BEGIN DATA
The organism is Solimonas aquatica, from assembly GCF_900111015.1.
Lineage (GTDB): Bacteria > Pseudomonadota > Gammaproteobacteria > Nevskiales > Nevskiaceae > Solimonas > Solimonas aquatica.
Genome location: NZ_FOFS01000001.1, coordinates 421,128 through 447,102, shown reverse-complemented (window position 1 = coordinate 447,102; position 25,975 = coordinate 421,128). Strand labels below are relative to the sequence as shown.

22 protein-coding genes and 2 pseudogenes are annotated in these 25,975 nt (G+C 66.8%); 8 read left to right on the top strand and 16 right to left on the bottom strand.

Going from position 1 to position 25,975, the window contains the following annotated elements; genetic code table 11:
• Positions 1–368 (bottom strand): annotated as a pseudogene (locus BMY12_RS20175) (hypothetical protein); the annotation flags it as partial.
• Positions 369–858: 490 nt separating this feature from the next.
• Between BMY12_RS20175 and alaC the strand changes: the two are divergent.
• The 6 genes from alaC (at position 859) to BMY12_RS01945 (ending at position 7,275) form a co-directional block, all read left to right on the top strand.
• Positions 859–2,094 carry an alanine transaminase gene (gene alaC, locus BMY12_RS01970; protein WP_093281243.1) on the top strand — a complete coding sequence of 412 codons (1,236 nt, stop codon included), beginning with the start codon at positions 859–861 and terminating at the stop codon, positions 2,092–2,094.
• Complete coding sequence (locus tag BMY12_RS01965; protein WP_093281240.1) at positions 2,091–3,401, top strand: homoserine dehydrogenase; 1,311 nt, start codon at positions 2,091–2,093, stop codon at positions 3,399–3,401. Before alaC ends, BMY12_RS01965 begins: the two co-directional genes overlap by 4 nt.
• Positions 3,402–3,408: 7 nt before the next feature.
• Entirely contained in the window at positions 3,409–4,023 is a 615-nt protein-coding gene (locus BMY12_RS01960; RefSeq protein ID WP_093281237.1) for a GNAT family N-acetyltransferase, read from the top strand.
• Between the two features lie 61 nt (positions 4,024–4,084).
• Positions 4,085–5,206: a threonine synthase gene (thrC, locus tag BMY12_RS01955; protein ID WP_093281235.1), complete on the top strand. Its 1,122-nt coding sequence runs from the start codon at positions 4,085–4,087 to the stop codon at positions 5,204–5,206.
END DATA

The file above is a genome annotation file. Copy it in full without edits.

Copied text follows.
The organism is Solimonas aquatica, from assembly GCF_900111015.1.
Lineage (GTDB): Bacteria > Pseudomonadota > Gammaproteobacteria > Nevskiales > Nevskiaceae > Solimonas > Solimonas aquatica.
Genome location: NZ_FOFS01000001.1, coordinates 421,128 through 447,102, shown reverse-complemented (window position 1 = coordinate 447,102; position 25,975 = coordinate 421,128). Strand labels below are relative to the sequence as shown.

22 protein-coding genes and 2 pseudogenes are annotated in these 25,975 nt (G+C 66.8%); 8 read left to right on the top strand and 16 right to left on the bottom strand.

Going from position 1 to position 25,975, the window contains the following annotated elements; genetic code table 11:
• Positions 1–368 (bottom strand): annotated as a pseudogene (locus BMY12_RS20175) (hypothetical protein); the annotation flags it as partial.
• Positions 369–858: 490 nt separating this feature from the next.
• Between BMY12_RS20175 and alaC the strand changes: the two are divergent.
• The 6 genes from alaC (at position 859) to BMY12_RS01945 (ending at position 7,275) form a co-directional block, all read left to right on the top strand.
• Positions 859–2,094 carry an alanine transaminase gene (gene alaC, locus BMY12_RS01970; protein WP_093281243.1) on the top strand — a complete coding sequence of 412 codons (1,236 nt, stop codon included), beginning with the start codon at positions 859–861 and terminating at the stop codon, positions 2,092–2,094.
• Complete coding sequence (locus tag BMY12_RS01965; protein WP_093281240.1) at positions 2,091–3,401, top strand: homoserine dehydrogenase; 1,311 nt, start codon at positions 2,091–2,093, stop codon at positions 3,399–3,401. Before alaC ends, BMY12_RS01965 begins: the two co-directional genes overlap by 4 nt.
• Positions 3,402–3,408: 7 nt before the next feature.
• Entirely contained in the window at positions 3,409–4,023 is a 615-nt protein-coding gene (locus BMY12_RS01960; RefSeq protein ID WP_093281237.1) for a GNAT family N-acetyltransferase, read from the top strand.
• Between the two features lie 61 nt (positions 4,024–4,084).
• Positions 4,085–5,206: a threonine synthase gene (thrC, locus tag BMY12_RS01955; protein ID WP_093281235.1), complete on the top strand. Its 1,122-nt coding sequence runs from the start codon at positions 4,085–4,087 to the stop codon at positions 5,204–5,206.